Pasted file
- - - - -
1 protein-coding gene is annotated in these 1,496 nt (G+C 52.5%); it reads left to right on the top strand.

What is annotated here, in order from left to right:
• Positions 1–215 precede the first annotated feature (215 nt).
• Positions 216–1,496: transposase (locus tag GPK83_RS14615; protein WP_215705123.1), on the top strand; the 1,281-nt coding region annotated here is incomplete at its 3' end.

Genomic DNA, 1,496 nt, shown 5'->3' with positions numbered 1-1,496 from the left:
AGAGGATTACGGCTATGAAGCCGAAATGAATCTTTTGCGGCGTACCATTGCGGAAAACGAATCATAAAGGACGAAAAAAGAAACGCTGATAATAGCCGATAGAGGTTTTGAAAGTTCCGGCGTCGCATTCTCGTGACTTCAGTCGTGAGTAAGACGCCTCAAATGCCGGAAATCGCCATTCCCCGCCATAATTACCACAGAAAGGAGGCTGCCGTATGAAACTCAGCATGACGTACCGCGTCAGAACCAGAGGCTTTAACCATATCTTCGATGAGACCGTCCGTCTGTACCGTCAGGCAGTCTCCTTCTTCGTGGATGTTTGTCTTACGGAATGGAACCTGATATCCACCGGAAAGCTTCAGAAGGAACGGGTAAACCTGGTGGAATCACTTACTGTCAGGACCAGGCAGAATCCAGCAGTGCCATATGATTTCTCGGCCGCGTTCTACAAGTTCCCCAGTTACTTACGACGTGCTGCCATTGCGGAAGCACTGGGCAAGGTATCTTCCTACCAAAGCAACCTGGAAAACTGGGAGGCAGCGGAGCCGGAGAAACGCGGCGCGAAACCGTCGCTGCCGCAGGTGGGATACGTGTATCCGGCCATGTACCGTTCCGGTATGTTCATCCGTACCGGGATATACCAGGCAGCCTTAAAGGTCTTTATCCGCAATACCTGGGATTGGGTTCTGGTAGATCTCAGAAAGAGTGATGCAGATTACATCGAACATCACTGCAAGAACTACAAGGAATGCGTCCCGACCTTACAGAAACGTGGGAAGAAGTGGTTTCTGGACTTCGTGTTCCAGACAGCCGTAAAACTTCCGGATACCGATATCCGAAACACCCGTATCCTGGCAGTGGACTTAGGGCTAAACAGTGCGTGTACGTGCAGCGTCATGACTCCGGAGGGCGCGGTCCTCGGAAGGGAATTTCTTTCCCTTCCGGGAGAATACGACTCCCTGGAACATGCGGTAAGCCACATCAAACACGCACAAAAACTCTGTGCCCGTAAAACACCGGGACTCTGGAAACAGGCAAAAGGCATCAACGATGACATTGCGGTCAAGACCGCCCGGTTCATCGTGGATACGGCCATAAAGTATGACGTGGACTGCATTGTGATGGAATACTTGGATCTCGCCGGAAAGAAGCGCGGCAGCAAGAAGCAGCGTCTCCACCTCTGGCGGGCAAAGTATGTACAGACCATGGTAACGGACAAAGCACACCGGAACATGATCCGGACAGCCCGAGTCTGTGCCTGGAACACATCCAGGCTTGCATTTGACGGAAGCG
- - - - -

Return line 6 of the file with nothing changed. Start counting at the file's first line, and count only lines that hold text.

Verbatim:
AGAGGATTACGGCTATGAAGCCGAAATGAATCTTTTGCGGCGTACCATTGCGGAAAACGAATCATAAAGGACGAAAAAAGAAACGCTGATAATAGCCGATAGAGGTTTTGAAAGTTCCGGCGTCGCATTCTCGTGACTTCAGTCGTGAGTAAGACGCCTCAAATGCCGGAAATCGCCATTCCCCGCCATAATTACCACAGAAAGGAGGCTGCCGTATGAAACTCAGCATGACGTACCGCGTCAGAACCAGAGGCTTTAACCATATCTTCGATGAGACCGTCCGTCTGTACCGTCAGGCAGTCTCCTTCTTCGTGGATGTTTGTCTTACGGAATGGAACCTGATATCCACCGGAAAGCTTCAGAAGGAACGGGTAAACCTGGTGGAATCACTTACTGTCAGGACCAGGCAGAATCCAGCAGTGCCATATGATTTCTCGGCCGCGTTCTACAAGTTCCCCAGTTACTTACGACGTGCTGCCATTGCGGAAGCACTGGGCAAGGTATCTTCCTACCAAAGCAACCTGGAAAACTGGGAGGCAGCGGAGCCGGAGAAACGCGGCGCGAAACCGTCGCTGCCGCAGGTGGGATACGTGTATCCGGCCATGTACCGTTCCGGTATGTTCATCCGTACCGGGATATACCAGGCAGCCTTAAAGGTCTTTATCCGCAATACCTGGGATTGGGTTCTGGTAGATCTCAGAAAGAGTGATGCAGATTACATCGAACATCACTGCAAGAACTACAAGGAATGCGTCCCGACCTTACAGAAACGTGGGAAGAAGTGGTTTCTGGACTTCGTGTTCCAGACAGCCGTAAAACTTCCGGATACCGATATCCGAAACACCCGTATCCTGGCAGTGGACTTAGGGCTAAACAGTGCGTGTACGTGCAGCGTCATGACTCCGGAGGGCGCGGTCCTCGGAAGGGAATTTCTTTCCCTTCCGGGAGAATACGACTCCCTGGAACATGCGGTAAGCCACATCAAACACGCACAAAAACTCTGTGCCCGTAAAACACCGGGACTCTGGAAACAGGCAAAAGGCATCAACGATGACATTGCGGTCAAGACCGCCCGGTTCATCGTGGATACGGCCATAAAGTATGACGTGGACTGCATTGTGATGGAATACTTGGATCTCGCCGGAAAGAAGCGCGGCAGCAAGAAGCAGCGTCTCCACCTCTGGCGGGCAAAGTATGTACAGACCATGGTAACGGACAAAGCACACCGGAACATGATCCGGACAGCCCGAGTCTGTGCCTGGAACACATCCAGGCTTGCATTTGACGGAAGCG